Why integer pointers use the same memory address

Debojit Acharjee 435 Reputation points
2023-05-29T04:53:36.2833333+00:00

Every time I run this program, I see that the address of the integer pointers are always the same. Why is that?

#include <stdio.h>

int main()

{

    int *a;

    char *b;

    

    *a = 10;

    printf("The memory location of 10 is: %x\n", a);

    

    *a = 20;

    

    printf("The memory location of 20 is: %x\n", a);

    b = "C";

    printf("The memory location of \"C\" is: %x\n", b);

    b = "Programming";

    printf("The memory location of \"Programming\" is: %x\n", b);

    return 0;

}

Output:

The memory location of 10 is: 2a8000

The memory location of 20 is: 2a8000

The memory location of "C" is: 4050aa

The memory location of "Programming" is: 4050cf

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An object-oriented and type-safe programming language that has its roots in the C family of languages and includes support for component-oriented programming.
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A high-level, general-purpose programming language, created as an extension of the C programming language, that has object-oriented, generic, and functional features in addition to facilities for low-level memory manipulation.
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5 answers

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  1. RLWA32 43,221 Reputation points
    2023-06-06T09:38:25.0766667+00:00

    Hopefully the following will clarify for the Questioner how the stack based variables (int a and char b[1]) appear in memory, why the same addresses are printed and the effect of the buffer overflow from the coding error contained in the code here:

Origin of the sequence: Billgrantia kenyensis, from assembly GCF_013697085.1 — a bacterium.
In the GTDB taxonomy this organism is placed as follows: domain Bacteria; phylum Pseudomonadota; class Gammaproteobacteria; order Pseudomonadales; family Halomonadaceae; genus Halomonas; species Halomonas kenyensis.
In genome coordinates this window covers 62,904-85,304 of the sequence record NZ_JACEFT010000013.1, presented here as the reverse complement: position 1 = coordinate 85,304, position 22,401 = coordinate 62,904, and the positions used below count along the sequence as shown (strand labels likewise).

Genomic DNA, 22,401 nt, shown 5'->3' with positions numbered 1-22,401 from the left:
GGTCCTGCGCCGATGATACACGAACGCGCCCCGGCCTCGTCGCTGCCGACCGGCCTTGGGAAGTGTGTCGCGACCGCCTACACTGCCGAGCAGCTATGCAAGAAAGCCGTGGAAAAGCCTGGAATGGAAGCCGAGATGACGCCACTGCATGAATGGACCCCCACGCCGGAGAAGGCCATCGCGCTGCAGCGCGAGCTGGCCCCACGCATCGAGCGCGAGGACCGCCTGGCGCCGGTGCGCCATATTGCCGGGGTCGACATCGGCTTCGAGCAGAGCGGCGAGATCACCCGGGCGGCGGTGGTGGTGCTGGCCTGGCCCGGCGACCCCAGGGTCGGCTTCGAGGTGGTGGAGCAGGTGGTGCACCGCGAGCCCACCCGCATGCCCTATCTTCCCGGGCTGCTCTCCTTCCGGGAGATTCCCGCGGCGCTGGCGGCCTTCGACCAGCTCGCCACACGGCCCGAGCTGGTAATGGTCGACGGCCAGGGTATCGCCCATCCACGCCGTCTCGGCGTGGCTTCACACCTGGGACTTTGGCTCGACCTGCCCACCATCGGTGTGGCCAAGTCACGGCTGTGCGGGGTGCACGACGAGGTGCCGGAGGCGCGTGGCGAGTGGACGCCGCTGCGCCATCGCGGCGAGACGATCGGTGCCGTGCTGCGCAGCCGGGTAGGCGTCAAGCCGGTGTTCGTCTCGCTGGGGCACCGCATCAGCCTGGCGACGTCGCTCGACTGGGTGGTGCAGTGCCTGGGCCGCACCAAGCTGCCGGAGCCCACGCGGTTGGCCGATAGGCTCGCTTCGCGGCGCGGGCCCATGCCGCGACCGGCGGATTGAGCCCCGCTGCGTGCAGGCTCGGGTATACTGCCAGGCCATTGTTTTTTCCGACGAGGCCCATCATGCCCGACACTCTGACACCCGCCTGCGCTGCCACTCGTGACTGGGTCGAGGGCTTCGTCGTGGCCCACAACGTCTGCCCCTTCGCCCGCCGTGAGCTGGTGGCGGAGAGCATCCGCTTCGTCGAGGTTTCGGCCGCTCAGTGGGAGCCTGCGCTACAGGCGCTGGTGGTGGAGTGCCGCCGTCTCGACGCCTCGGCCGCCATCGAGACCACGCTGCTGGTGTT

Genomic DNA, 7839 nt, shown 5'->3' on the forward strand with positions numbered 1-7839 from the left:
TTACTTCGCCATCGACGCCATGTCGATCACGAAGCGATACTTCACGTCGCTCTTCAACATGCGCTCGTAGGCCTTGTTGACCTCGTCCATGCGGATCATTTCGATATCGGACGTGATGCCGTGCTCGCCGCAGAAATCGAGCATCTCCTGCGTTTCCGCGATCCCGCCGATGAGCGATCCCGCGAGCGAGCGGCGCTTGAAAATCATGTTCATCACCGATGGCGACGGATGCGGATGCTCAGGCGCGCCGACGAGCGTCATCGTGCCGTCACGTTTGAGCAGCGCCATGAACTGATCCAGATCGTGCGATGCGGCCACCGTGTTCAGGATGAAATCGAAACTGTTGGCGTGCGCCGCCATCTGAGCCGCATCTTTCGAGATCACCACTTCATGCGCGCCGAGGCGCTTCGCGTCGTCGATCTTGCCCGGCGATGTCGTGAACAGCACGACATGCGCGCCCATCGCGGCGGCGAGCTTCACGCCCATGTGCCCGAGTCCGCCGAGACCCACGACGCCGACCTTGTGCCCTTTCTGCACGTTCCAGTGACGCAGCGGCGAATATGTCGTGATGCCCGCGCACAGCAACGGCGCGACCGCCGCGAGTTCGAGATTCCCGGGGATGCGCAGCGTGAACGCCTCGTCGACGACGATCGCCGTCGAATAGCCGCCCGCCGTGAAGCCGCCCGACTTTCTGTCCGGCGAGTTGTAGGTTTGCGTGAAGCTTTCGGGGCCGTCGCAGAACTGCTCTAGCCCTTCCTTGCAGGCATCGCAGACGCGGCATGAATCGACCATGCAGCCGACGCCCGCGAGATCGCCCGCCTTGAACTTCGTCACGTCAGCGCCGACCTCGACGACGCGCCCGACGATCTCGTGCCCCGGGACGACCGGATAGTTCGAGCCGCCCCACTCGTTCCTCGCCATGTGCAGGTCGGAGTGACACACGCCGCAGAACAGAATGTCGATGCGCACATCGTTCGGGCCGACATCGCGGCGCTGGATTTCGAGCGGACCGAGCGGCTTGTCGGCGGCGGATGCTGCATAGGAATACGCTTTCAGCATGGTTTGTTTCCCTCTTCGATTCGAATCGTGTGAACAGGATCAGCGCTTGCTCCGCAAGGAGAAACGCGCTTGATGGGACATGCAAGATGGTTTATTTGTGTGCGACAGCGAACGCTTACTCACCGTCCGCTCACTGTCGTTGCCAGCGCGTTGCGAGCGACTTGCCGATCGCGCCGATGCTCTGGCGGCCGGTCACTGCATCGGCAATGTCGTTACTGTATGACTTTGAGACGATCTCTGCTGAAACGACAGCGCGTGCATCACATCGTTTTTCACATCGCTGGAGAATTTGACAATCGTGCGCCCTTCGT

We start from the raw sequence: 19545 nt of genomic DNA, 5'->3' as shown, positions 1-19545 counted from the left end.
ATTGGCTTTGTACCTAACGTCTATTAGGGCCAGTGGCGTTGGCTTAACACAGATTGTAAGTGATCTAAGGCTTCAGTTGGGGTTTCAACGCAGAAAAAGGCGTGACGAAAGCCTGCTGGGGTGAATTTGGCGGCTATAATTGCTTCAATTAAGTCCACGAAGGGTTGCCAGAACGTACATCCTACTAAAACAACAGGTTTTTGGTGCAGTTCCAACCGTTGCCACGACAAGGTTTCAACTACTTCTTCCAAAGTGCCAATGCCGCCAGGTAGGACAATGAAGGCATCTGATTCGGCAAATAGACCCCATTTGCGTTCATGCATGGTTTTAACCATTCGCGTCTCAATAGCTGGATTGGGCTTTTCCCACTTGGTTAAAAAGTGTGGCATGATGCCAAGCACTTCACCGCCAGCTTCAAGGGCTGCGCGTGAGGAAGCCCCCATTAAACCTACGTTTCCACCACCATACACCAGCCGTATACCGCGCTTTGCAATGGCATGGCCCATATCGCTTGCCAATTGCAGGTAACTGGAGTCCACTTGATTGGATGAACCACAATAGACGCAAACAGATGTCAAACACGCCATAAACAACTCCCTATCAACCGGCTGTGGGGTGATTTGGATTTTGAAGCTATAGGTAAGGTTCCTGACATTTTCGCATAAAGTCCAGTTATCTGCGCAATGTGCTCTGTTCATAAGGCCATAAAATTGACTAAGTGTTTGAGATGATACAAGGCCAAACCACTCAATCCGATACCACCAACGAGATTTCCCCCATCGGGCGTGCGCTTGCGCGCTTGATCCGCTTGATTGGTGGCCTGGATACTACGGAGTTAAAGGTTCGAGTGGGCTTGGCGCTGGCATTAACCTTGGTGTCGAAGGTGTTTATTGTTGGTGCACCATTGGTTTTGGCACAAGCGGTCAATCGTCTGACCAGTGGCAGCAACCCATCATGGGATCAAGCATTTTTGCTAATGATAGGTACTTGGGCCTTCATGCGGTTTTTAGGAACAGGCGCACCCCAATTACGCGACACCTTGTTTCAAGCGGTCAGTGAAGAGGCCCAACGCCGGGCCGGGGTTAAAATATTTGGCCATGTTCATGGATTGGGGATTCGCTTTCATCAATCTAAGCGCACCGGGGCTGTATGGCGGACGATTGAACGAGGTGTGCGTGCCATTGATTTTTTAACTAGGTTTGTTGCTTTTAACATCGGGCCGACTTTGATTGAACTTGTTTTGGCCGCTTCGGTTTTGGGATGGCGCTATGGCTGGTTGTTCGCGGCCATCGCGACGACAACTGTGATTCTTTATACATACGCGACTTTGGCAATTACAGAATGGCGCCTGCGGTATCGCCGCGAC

#include <stdio.h>
    
    int main()
    
    {
        int a;
        char b[1];
    
        a = 0;
        printf("The memory location of 0 is: %x\n", &a);
    
        a = 100;
        printf("The memory location of 100 is: %x\n", &a);
    
        b[1] = 'c';
        printf("The memory location of 'c' is: %x\n", &b[1]);
    
        b[1] = 'd';
        printf("The memory location of \"C\" is: %x\n", &b[1]);
    
        return 0;
    }
    

    Uninitialized variables before assigning 0 to a -

    watch_uninitialized

    memory_uninitialized

    The first byte highlighted is the 1 byte array b and the second 4 bytes highlighted are the int variable a. Note that the addresses in the watch window agree with the addresses in the memory window.

    Now, assign 0 to a -

    watch_A0

    memory_A0

    Note that the changes from the assignment are displayed in red.

    Assign 100 to a -

    watch_A100

    memory_A100

    Now for the incorrect code that writes to a memory address b[1] that is outside the bounds of the char array. Assign 'c' to b[1] -

    watch_b1c

    memory_b1c

    Results of coding error should be evident. The 1 byte char array b is untouched. However, writing outside the bounds of the b array changed the value of the int a variable. Addresses &a and &b[1] point to the same location in memory. The same thing happens when the next statement assigns 'd' to b[1] -

    watch_b1d

    memory_b1d